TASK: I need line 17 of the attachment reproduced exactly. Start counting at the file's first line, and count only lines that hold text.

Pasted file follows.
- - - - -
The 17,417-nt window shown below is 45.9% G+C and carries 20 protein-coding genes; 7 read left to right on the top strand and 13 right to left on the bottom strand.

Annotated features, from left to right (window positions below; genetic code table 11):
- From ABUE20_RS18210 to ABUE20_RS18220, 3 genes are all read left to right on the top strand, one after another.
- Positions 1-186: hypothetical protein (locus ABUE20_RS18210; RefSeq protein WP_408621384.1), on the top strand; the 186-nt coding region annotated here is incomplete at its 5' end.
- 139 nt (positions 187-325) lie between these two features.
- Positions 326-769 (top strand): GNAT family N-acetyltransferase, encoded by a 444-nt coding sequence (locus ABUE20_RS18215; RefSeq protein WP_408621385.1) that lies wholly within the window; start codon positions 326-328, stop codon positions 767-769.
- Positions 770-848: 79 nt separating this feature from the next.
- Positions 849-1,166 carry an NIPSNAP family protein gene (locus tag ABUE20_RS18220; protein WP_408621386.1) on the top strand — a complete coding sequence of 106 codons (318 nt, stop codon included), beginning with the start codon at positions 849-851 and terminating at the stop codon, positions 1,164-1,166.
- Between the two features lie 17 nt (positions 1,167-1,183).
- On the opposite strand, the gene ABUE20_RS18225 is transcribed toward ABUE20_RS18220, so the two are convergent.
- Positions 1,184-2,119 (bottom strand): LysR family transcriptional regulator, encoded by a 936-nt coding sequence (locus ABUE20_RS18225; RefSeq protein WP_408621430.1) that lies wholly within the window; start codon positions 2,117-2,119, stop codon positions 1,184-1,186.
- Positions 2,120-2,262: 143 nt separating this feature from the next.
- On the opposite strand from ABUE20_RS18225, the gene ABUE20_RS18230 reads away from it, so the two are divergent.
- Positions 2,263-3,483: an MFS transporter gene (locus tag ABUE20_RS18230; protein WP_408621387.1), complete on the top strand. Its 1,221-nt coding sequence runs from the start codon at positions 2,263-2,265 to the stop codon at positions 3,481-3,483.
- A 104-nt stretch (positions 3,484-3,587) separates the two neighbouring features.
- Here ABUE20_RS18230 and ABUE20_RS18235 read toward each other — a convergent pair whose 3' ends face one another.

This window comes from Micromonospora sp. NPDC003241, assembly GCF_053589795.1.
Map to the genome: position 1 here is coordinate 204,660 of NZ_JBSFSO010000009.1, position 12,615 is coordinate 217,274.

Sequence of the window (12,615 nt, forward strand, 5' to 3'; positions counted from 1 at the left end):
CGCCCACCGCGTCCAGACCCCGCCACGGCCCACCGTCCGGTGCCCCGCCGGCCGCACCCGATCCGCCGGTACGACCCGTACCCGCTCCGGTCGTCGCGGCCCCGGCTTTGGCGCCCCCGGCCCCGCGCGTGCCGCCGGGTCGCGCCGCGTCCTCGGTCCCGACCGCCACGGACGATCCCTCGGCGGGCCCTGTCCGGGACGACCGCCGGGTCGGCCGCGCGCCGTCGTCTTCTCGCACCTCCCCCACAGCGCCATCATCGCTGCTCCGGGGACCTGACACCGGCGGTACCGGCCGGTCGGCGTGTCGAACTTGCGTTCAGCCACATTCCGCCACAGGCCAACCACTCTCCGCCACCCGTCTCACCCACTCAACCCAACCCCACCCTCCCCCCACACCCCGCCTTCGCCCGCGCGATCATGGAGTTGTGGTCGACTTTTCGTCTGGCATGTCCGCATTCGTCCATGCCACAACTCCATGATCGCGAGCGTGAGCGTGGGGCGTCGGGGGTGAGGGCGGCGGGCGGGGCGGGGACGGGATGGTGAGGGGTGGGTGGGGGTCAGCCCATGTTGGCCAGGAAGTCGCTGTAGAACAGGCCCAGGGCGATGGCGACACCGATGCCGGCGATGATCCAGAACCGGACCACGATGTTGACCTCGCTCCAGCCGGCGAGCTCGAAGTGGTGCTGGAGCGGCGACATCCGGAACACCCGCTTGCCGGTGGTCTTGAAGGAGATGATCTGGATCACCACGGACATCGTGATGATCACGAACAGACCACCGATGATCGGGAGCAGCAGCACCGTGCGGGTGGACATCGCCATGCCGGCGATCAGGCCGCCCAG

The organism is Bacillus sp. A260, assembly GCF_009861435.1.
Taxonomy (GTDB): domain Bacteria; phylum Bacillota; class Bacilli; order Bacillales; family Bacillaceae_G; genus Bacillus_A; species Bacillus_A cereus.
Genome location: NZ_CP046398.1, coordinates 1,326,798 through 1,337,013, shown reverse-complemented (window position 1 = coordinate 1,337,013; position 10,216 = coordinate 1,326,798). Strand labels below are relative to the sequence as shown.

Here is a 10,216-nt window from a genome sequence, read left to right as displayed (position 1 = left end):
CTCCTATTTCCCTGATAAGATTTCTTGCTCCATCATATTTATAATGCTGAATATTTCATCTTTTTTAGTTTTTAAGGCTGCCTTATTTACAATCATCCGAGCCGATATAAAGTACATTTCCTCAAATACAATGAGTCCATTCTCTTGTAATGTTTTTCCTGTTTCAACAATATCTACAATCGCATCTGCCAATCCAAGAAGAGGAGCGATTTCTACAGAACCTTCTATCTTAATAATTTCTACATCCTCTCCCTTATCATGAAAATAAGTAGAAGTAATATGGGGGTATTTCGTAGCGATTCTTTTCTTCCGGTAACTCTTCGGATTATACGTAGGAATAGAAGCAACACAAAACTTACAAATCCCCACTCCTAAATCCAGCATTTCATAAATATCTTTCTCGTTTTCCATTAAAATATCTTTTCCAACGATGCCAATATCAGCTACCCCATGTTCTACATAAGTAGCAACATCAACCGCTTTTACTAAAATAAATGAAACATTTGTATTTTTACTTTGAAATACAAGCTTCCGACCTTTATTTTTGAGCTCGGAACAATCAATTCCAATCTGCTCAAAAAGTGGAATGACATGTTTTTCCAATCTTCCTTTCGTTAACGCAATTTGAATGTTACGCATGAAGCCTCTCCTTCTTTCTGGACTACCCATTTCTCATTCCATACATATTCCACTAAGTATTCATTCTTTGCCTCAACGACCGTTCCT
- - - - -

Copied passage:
This window comes from Micromonospora sp. NPDC003241, assembly GCF_053589795.1.